Mount St. Helens also serves MacKenzie Lumber and Eastern Ontario Packers.

Down the line is Ironwood Junction. Once a thriving community, it has fallen on hard times. The official railway photographer was embarrassed to take a front view of the now dilapidated passenger station.

Ironwood’s overgrown siding, passenger station and patchwork retaining walls.

Abbreviated team tracks and a humble freight shed made from an obsolete boxcar speak volumes about the down turn in Ironwood’s economy. After the original wooden platform under the freight shed has deteriorated, a new concrete platform was poured. There are more photos of the freight shed in the Photos Section under Buildings.

We are leaving Ironwood Junction behind us.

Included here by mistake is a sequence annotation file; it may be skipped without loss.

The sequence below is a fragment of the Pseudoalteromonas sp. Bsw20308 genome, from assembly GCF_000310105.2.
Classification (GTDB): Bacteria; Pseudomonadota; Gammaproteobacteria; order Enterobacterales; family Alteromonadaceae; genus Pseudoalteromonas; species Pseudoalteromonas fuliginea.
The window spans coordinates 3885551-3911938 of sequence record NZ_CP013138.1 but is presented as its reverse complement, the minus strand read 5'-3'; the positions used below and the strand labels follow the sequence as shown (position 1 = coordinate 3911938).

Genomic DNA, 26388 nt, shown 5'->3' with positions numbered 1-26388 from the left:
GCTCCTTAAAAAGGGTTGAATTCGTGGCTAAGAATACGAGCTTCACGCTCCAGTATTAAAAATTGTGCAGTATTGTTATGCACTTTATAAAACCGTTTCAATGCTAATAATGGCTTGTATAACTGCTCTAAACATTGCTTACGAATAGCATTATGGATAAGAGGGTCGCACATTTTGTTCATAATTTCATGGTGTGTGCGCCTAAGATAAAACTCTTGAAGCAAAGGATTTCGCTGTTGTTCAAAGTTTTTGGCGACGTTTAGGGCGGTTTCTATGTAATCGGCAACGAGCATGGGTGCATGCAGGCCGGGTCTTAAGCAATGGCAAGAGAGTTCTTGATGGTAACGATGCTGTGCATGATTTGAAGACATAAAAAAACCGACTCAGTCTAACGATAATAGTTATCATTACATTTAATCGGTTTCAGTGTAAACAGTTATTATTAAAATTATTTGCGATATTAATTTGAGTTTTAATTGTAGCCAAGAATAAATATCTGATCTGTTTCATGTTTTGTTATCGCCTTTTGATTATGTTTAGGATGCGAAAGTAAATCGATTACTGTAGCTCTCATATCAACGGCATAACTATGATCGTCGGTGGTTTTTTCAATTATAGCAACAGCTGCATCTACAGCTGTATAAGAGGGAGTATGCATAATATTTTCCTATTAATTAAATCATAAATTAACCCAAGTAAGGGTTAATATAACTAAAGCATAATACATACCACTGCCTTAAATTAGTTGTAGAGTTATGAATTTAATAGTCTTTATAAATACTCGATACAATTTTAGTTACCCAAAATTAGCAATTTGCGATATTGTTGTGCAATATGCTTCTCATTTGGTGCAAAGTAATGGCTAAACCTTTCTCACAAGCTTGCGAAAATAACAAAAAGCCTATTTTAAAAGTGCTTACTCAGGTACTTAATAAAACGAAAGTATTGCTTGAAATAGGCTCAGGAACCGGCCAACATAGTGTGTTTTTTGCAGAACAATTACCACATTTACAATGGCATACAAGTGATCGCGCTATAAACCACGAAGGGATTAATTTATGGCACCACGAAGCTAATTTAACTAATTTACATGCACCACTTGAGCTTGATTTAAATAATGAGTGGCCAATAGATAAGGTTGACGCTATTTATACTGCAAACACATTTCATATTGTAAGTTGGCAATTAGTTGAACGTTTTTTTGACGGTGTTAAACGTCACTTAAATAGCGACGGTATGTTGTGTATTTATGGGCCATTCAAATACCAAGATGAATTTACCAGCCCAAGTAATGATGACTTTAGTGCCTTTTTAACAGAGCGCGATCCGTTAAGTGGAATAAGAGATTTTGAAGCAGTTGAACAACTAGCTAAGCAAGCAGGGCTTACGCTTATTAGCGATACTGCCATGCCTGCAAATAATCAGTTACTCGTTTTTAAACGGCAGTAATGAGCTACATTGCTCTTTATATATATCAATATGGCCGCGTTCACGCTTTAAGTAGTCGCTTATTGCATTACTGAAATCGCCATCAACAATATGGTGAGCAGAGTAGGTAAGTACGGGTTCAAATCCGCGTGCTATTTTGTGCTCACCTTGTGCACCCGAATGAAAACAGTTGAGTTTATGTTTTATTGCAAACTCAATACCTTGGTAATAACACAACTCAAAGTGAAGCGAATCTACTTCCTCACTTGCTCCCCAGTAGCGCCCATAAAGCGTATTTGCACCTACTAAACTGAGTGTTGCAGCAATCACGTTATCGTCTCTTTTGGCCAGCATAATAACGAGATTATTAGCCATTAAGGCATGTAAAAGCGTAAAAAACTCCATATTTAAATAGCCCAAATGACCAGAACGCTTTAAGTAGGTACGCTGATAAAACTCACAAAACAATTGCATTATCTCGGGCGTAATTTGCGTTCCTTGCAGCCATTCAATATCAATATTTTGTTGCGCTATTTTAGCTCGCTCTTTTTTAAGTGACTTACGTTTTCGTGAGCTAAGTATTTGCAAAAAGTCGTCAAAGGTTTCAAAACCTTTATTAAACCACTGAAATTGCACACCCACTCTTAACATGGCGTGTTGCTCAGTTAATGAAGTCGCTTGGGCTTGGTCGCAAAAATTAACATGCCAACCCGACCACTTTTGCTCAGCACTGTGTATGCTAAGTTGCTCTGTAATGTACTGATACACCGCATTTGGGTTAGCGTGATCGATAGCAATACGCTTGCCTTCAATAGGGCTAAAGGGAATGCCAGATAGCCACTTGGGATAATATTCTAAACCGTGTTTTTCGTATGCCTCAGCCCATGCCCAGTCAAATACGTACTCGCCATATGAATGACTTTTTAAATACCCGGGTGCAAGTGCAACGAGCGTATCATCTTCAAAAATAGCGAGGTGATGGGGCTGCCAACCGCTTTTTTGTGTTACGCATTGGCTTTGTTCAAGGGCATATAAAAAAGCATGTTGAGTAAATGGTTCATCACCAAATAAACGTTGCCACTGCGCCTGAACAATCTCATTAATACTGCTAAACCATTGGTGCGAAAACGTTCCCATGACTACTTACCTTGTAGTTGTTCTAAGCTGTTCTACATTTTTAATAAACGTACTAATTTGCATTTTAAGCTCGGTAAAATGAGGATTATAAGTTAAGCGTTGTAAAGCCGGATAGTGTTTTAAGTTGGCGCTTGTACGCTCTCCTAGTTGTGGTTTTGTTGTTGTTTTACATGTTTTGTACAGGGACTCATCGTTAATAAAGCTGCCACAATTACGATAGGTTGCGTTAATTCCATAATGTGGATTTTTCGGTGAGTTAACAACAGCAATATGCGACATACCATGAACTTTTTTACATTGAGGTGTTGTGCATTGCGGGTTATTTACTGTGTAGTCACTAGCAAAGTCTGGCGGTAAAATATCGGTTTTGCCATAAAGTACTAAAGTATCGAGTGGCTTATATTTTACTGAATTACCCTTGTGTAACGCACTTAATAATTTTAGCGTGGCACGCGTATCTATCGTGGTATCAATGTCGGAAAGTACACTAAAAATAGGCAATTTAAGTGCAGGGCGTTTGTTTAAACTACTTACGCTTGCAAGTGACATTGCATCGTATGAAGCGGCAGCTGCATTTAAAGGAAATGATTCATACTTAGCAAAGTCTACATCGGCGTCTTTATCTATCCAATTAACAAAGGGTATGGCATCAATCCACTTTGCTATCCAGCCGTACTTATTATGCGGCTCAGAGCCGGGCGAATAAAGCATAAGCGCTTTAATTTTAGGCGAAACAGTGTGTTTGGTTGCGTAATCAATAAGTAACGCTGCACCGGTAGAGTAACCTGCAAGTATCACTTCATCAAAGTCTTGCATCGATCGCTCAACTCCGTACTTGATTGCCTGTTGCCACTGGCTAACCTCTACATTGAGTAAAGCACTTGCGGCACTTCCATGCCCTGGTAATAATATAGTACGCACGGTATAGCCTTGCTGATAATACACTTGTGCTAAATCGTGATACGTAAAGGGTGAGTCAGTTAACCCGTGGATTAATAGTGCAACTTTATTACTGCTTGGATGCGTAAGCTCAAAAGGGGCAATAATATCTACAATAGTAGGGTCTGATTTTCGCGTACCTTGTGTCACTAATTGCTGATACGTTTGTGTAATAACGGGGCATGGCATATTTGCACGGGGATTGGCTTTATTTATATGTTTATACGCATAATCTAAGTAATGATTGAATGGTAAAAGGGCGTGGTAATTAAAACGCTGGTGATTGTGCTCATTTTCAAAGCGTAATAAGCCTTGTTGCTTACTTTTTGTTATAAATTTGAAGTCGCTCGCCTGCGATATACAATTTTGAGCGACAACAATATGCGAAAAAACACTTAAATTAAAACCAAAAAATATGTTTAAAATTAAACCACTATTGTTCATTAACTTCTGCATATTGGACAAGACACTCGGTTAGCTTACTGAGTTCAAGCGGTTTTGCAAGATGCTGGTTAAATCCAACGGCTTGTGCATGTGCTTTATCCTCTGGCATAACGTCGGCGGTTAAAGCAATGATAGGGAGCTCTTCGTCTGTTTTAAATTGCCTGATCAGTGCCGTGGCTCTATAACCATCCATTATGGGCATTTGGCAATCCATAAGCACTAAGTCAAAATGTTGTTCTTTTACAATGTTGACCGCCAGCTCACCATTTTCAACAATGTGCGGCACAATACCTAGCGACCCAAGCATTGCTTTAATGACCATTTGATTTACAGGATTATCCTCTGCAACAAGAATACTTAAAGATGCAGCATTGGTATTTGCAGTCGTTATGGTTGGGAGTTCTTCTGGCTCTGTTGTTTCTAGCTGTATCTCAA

Down the line is the thriving community of Spruce.

Unlike Ironwood Junction, the community of Spruce has received a complete makeover with new sidings and freight spurs.

The MacKenzie Lumber’s refurbished shed and the new stone Freight Depot attest to the recent upswing in the economy of Spruce. The IPP&W’s frugal flag stop, an old bobber caboose, provides a temporary dry and heated shelter for passengers.

Here is another view of the fine stone freight depot. More photos of MacKenzie Lumber’s refurbished lumber shed can be found in the Photos Section under Buildings.

This is an aerial shot of the mainline siding and spur at Spruce.

This is a view of the newly widened curve and retaining wall at the far end of Spruce.

The new track work and retaining wall on the hill behind Spruce. The grade here forced the removal of an old siding.

After a tunnel was excavated, a new ballasted girder bridge and stone retaining wall were constructed at the bottom of the hill.